Earlier this month saw the Achievement for All annual conference taking place at the Birmingham NEC, where a set of learning resources built around the BBC Earth film Enchanted Kingdom were officially launched. To give attendees of the conference a first-hand account of what can be achieved when using the Enchanted Kingdom as a stimulus for project based learning activities, Simon de Senlis Primary’s headmaster Tom Rees was on hand to talk about how the six schools making up the Northampton Primary Academy Trust had recently collaborated around the film on this initiative.
Regular readers of this blog will be familiar with Simon de Senlis as one of Microsoft’s Global Showcase Schools.
Following a special preview screening held at Universal Studios in London earlier this year, teachers from Simon de Senlis and the five other schools within the trust then took elements of what they had seen in the BBC Earth film and transformed this into a series of activities for students of varying ages. Using the hashtag #NPATEK, examples of students’ work were shared through blogs and social media channels, enabling other schools within the trust – and broadly speaking the wider education community – to see just how productively engaged the children were, and to inspire each other with the quality and variety of their work. This provided a great platform for teachers to exchange feedback, draw inspiration from other schools in the trust, and also show parents what their children had accomplished. We were shown examples of work from all areas of the curriculum, presented in a broad range of mediums making full use of the Office 365 suite of tools. Through Skype in the Classroom, students were able to speak with some of the crew involved in the creation of the Enchanted Kingdom film, with one cameraman traveling four hours away from the location he was currently filming, just to find an internet connection so that he could talk to the enraptured students about his experiences working on the African project.
Pupils and teachers from the schools involved in the #NPATEK project came together to showcase their work during an event at Simon de Senlis in July, which is summarised wonderfully in this short video:
The film’s co-director Patrick Morris and Microsoft in Education’s Mark Stewart were also on stage with Tom to talk about the history of the film, how it was made and the way the BBC and Microsoft have been working together to make this as inspirational and useful as possible within the wider educational context.
Later on in the day, Simon de Senlis teacher and MIEExpert Tomos Prosser ran one of the conference’s workshop sessions, giving attendees a demonstration of the ease and effectiveness with which Sway can be used in the classroom. However, the highlight of the day for many was the dance performance by a number of pupils from Simon de Senlis, inspired by their work around the Enchanted Kingdom film from BBC Earth:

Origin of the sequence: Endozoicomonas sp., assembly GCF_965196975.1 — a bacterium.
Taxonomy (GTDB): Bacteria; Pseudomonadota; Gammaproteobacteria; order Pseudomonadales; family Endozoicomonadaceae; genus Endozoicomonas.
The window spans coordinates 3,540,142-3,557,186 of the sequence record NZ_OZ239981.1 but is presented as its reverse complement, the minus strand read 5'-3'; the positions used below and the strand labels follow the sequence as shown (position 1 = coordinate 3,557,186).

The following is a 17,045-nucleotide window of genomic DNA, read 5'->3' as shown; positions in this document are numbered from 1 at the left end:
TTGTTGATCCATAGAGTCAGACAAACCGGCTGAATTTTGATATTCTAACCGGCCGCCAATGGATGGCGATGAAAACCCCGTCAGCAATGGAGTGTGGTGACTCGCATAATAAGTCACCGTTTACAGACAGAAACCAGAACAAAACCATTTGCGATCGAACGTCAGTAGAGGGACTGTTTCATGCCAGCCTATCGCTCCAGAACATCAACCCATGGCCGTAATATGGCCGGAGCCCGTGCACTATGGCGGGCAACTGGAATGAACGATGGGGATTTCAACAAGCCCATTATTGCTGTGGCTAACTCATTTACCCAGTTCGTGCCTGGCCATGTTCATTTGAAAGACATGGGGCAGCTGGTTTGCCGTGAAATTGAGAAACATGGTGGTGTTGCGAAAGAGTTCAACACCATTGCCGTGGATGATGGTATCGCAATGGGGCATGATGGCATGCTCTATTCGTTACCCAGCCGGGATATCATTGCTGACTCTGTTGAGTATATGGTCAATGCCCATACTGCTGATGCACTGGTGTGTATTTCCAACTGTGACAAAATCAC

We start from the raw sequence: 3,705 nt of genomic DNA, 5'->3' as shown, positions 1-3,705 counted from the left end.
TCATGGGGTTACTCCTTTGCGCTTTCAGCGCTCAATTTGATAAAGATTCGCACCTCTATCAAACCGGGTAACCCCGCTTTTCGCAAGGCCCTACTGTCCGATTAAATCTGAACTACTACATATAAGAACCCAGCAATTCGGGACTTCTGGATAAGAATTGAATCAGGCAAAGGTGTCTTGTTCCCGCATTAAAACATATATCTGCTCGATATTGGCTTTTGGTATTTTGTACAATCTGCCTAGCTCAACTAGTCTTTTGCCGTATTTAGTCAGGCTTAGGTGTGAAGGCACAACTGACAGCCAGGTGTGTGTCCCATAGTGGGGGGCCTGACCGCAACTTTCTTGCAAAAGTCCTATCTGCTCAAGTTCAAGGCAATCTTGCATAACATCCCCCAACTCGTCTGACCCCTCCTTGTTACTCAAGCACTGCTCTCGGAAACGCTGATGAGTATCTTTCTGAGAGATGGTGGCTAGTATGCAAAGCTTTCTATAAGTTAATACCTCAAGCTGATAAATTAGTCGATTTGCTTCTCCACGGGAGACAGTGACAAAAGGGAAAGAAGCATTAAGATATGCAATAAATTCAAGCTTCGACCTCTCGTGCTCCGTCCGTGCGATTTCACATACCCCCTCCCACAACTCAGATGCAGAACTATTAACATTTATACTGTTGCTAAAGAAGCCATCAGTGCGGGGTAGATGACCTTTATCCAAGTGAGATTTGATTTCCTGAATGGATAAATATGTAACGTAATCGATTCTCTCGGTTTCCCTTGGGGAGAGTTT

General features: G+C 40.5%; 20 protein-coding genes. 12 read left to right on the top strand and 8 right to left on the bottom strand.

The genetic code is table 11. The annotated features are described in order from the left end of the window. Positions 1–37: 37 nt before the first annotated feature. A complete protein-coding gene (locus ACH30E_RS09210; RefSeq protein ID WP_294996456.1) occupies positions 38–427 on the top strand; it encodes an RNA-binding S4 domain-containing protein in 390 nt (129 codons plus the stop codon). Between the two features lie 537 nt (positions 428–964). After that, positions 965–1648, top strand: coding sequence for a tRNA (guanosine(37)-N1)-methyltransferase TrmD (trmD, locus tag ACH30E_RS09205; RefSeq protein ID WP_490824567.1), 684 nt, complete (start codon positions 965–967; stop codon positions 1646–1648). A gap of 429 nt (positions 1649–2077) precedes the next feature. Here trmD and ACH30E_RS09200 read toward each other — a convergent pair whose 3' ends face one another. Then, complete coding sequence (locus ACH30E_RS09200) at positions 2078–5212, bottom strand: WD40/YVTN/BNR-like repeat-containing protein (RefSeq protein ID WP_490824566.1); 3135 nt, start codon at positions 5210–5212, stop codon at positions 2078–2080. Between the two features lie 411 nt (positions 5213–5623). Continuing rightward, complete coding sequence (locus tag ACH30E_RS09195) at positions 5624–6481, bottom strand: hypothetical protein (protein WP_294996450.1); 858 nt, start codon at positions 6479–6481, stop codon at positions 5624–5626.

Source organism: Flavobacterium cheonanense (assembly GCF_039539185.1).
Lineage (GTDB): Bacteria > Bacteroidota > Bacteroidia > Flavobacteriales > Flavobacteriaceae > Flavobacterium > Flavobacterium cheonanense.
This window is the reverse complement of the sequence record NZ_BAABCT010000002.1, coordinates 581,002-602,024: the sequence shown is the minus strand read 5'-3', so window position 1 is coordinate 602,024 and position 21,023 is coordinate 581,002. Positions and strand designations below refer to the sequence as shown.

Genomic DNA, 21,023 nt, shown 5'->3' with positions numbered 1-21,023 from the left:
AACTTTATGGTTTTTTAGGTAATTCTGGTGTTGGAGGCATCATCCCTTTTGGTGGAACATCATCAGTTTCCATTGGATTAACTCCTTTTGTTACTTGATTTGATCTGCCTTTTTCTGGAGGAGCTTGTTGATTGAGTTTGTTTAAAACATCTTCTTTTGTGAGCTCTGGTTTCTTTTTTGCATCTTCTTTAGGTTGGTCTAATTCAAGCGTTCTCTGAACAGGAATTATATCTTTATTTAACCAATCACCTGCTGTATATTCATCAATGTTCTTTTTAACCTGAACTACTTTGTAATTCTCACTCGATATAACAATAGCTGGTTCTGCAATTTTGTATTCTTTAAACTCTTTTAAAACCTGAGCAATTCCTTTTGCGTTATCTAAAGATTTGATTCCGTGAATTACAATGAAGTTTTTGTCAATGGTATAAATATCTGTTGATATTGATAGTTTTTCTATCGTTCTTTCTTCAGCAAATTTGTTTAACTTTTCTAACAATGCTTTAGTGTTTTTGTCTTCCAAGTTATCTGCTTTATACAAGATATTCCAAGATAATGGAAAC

The day was of course not just about the Enchanted Kingdom, and there was an impressive bill of speakers covering a range of topics, starting with and inspiring talk from British Paralympic swimmer Kate Grey, whose words about perseverance, recognising your own achievements and not letting setbacks define you will have lifted the spirits of any teacher or student feeling a hint of the autumnal blues. Also speaking was Lee Elliott Major of the Sutton Trust, exploring the latest report into ‘what makes great teaching’. One of his main thrusts was the notion that greater strides can be made by considering not what was spent by schools, but rather how it was spent. In other words, technology purchased in line with a well-considered digital strategy can have more of an impact than procuring the biggest and best machines available on the market.
Later in the day we were given an insight into causality and treatment of behavioural issues in young people by way of an articulate, and at times distressing, reflection by Whitney Iles, as she talked through the stories of some of the young offenders she has been helping through Project 507. And finally to refocus the mind onto school-based matters, we heard from Ofsted director Sir Robin Bosher, whose talk Improving Aspirations: The Contribution of Inspection helped to reinforce some of the more innovative approaches to achievement explored earlier in the day within the context of school assessment.
The annual conference also marked the launch of a series of books written by Professor Sonia Brantford (founder of Achievement for All), which each share the lessons that can be learned from the thousands of schools who have signed up to Achievement for All’s high impact approach to education and who have bought into the charity’s commitment to close the achievement gap in Britain’s schools. Each book has its own intended audience (school leaders, classroom teachers, parents and students), and all are published by John Cart Educational. We’ll take a closer look at this book series in due course through separate blog posts, but for more information please click here: Achievement for All series.
For those wishing to access the Enchanted Kingdom learning resources from Achievement for All, they can be found within the AfA Bubble. Upon the release of the Enchanted Kingdom DVD we will also be making free copies available to schools who wish to build their own project based learning experience around the film. We will post details about how to go about claiming a free copy of the DVD in due course.